Life doesn’t happen in neat, story-shaped blocks. Everything happens in a massive jumble of details with no clear beginning or end.

The storyteller’s job is to find the relevant and interesting details, ignore the irrelevant ones. Then to shape it all into a story structure with a beginning, middle, and end. All without making stuff up.

The good news is we are all surrounded by stories from the day we’re born. We know what stories are like. That’s incredible training.

But it helps to get refreshers.

  • Read stories. Fiction and nonfiction. Make reading (or listening) a priority. It helps sharpen your inner sense of what stories are like.
  • Learn journalism. It’s the most common practical storytelling training available. (But be careful: Journalism tends to include the maximum level of detail. Fine for the purpose of information, not so great for making stories emotionally powerful.)
  • Get fundraising-specific storytelling training. There’s a lot available out there.  Members of The Fundraisingology Lab by Moceanic can access an in-depth course called Your Blueprint for Donor-Focused, High-Revenue Fundraising Storytelling. Find out how to join here.

Everybody (including you) misleads you about what stories you should be telling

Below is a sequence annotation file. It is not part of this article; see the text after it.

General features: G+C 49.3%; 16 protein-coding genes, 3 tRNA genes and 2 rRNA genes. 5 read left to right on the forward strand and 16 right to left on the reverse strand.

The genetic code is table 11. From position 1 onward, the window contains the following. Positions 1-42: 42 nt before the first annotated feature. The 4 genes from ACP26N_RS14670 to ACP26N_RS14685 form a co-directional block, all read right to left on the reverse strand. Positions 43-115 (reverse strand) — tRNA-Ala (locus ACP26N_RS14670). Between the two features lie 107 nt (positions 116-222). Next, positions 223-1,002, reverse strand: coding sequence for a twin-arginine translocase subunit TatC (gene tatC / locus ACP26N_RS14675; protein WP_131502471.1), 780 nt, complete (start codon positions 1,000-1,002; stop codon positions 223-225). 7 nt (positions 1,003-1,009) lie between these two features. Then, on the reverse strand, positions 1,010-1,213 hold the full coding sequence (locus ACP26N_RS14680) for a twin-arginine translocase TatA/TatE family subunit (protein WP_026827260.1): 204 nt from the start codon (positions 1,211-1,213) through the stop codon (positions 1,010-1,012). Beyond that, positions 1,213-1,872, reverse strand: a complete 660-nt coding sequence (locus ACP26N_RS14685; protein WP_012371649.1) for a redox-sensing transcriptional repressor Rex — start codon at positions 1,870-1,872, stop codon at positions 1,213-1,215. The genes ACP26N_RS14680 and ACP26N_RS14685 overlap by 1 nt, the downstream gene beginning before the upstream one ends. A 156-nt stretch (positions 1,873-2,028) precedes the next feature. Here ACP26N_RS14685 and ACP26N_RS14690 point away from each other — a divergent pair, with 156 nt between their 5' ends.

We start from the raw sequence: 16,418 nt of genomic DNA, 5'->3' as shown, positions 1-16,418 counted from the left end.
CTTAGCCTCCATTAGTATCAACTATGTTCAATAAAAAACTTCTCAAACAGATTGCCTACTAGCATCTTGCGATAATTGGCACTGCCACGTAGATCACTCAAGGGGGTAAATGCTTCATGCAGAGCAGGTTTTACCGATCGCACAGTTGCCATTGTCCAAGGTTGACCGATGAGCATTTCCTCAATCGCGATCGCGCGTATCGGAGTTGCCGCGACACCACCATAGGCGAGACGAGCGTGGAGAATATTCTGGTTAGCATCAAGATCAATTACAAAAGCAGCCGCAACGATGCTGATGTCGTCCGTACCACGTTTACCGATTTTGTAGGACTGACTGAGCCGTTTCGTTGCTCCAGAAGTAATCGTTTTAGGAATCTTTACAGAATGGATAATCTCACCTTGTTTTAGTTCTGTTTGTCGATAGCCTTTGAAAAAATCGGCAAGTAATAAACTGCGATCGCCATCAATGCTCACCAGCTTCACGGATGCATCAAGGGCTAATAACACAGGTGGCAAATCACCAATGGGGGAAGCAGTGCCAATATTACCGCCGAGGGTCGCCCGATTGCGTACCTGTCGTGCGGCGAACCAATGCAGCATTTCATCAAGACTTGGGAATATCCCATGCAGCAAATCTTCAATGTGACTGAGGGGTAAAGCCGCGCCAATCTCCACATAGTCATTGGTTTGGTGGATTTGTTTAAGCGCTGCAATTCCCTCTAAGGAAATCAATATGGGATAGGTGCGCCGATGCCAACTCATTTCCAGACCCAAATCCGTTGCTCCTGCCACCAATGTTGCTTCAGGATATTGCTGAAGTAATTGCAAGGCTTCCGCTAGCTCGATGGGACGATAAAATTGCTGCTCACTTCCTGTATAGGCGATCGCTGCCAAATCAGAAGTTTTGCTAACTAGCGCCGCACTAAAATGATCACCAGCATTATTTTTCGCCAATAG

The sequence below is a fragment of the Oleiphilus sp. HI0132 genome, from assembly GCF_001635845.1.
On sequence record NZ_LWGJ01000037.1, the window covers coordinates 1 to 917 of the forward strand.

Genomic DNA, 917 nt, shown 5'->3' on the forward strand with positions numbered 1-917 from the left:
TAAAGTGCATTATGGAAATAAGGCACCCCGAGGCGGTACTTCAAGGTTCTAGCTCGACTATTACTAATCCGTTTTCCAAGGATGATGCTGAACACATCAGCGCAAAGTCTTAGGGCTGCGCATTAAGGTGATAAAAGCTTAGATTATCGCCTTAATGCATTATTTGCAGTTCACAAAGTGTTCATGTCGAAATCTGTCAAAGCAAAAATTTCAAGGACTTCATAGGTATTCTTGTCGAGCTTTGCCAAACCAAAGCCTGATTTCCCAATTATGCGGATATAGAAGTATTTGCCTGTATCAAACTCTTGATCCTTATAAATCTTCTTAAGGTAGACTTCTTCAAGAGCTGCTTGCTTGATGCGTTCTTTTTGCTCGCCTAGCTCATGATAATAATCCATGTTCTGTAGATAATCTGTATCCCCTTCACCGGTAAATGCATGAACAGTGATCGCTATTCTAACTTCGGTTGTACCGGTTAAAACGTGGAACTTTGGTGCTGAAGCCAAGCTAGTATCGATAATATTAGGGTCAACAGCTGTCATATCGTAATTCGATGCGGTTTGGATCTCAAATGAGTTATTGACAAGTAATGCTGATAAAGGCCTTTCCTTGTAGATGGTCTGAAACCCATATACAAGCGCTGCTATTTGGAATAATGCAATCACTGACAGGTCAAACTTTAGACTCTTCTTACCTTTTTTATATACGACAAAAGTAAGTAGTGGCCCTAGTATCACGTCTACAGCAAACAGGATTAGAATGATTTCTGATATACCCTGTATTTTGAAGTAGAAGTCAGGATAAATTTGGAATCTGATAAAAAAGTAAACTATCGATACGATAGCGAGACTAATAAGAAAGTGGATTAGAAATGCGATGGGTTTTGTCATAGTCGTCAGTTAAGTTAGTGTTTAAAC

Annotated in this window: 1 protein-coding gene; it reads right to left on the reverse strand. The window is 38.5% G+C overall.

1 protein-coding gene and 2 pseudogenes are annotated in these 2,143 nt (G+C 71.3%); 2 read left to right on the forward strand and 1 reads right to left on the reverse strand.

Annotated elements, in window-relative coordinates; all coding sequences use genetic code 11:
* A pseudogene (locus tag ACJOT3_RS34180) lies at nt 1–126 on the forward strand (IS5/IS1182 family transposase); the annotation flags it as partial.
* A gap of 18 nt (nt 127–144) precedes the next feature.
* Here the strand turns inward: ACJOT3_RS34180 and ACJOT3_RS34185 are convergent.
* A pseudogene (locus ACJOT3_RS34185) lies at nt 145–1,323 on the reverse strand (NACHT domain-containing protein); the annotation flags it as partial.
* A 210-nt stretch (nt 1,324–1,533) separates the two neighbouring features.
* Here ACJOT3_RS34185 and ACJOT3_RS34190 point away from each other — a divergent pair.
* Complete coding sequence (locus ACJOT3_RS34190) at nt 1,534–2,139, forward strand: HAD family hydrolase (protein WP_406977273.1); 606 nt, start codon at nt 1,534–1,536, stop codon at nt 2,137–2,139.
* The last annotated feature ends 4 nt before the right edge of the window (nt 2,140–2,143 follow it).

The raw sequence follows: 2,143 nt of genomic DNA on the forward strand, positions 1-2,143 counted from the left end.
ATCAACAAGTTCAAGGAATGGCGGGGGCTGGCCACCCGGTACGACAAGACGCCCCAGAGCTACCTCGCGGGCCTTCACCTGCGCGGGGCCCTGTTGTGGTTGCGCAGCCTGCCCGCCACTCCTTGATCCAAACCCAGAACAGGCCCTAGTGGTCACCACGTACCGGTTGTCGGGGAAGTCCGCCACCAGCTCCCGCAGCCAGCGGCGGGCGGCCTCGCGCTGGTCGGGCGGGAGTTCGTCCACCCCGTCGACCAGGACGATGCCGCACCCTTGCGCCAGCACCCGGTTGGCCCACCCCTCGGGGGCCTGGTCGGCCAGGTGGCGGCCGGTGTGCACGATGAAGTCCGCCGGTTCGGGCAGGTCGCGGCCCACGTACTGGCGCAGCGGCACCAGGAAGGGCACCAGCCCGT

Years ago, I wrote an appeal for a homeless shelter that included a story about a local man who was living under a bridge. Part of his diet was something he called “homeless mac and cheese” — a packet of ramen noodles with a handful of cheese puffs mixed in. The resulting orange stew is warm, fills you up, and tastes almost like real food. But it won’t keep you healthy for long.

The executive director of the organization rejected my letter because of that story. It zeroed in on one person, not the “real problem” of homelessness in the community. The detail about homeless mac and cheese was a meaningless distraction.

Any time you write a fundraising story, there’s a chance your colleagues, bosses, or board members will object to it. The more powerful the story, the more likely it will be disliked. They’ll have objections like these:

  • It isn’t compelling. I would never respond to that.
  • It leaves out important details about our work.
  • It’s soupy and emotional.
  • It embarrasses me (or us).

And let’s be frank. Even experienced fundraisers like you and me might dislike a story for reasons just like that. And how often do we self-censor our stories in the first place, knowing what colleagues are likely to say about them?